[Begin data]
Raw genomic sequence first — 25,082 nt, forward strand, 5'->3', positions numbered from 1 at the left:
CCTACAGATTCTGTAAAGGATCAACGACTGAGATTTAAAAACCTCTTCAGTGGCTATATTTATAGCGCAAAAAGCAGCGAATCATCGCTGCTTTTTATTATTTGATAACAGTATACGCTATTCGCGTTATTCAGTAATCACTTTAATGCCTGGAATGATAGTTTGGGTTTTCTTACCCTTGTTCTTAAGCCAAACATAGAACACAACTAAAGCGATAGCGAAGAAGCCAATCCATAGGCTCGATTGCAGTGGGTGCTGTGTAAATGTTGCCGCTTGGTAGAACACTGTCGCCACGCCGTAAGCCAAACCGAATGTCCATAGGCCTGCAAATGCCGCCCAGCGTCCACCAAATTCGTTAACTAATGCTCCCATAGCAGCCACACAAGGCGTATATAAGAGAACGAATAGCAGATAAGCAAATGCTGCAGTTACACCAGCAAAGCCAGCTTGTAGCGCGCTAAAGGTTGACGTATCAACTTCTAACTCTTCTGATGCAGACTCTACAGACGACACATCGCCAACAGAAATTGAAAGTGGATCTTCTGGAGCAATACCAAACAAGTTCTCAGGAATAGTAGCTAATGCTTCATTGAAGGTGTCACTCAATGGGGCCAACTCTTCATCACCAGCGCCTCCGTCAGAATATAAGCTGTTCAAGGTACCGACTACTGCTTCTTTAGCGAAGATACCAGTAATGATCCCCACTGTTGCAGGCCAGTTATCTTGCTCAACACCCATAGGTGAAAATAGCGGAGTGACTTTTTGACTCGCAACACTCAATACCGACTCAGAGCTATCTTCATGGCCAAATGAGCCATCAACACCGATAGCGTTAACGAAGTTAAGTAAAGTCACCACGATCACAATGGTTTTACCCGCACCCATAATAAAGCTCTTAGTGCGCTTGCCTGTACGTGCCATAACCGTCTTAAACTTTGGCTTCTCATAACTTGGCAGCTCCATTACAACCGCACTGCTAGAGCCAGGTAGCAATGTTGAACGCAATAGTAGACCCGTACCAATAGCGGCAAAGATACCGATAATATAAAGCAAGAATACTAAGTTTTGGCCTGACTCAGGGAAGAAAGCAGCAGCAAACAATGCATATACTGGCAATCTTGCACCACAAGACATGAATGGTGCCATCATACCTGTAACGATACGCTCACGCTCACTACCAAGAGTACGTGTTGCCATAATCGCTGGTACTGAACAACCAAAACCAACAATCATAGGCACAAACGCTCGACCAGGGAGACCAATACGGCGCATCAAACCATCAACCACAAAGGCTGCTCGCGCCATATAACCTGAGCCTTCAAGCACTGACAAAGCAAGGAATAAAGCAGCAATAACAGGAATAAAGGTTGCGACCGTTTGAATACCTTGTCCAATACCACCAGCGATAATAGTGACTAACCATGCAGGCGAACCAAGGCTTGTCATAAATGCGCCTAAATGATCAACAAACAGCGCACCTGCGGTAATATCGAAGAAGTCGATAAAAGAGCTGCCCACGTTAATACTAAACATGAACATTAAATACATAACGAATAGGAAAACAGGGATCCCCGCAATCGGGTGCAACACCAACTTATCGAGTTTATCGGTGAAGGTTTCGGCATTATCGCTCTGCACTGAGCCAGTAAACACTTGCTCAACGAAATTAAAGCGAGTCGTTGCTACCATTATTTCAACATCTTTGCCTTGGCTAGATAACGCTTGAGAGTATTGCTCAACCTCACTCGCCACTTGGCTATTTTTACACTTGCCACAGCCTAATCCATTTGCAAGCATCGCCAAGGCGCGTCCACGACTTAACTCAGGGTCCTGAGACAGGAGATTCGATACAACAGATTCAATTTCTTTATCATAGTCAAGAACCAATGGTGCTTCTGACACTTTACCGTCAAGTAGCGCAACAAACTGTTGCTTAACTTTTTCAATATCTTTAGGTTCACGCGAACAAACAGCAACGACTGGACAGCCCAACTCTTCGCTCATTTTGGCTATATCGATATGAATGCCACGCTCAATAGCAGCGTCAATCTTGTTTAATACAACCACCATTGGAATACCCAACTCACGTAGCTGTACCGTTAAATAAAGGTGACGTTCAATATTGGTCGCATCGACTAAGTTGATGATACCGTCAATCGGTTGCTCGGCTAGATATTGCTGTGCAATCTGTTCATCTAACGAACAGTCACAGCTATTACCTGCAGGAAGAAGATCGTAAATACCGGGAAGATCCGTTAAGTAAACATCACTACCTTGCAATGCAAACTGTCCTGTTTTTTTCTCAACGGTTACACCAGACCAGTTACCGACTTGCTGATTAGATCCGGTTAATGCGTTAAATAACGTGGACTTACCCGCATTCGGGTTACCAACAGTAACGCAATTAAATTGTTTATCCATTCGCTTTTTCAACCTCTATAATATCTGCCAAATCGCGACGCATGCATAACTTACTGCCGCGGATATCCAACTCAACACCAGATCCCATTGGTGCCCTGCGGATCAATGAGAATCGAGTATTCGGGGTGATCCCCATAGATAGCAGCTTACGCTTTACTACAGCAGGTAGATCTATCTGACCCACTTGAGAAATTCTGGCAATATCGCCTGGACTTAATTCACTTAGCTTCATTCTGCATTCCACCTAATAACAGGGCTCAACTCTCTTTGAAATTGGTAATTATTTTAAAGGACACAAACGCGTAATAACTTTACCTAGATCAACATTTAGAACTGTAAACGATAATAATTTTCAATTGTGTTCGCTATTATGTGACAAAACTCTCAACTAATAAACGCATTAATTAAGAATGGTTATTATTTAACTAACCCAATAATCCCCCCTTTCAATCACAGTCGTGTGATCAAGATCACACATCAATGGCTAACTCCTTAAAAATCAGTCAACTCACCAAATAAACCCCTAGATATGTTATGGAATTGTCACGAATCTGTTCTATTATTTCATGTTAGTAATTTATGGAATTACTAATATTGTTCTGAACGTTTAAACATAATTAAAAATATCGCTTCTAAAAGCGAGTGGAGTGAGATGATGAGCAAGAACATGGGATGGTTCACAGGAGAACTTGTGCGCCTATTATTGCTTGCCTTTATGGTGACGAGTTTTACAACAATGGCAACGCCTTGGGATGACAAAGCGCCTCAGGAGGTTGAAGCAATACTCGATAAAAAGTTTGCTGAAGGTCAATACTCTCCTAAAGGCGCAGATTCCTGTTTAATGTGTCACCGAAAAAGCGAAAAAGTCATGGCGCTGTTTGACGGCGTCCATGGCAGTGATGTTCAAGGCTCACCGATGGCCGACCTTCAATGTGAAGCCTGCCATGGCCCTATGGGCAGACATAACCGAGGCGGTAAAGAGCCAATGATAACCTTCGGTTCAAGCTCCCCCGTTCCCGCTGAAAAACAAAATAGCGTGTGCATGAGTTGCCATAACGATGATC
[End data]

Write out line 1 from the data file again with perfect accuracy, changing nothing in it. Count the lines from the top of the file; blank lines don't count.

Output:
Raw genomic sequence first — 25,082 nt, forward strand, 5'->3', positions numbered from 1 at the left: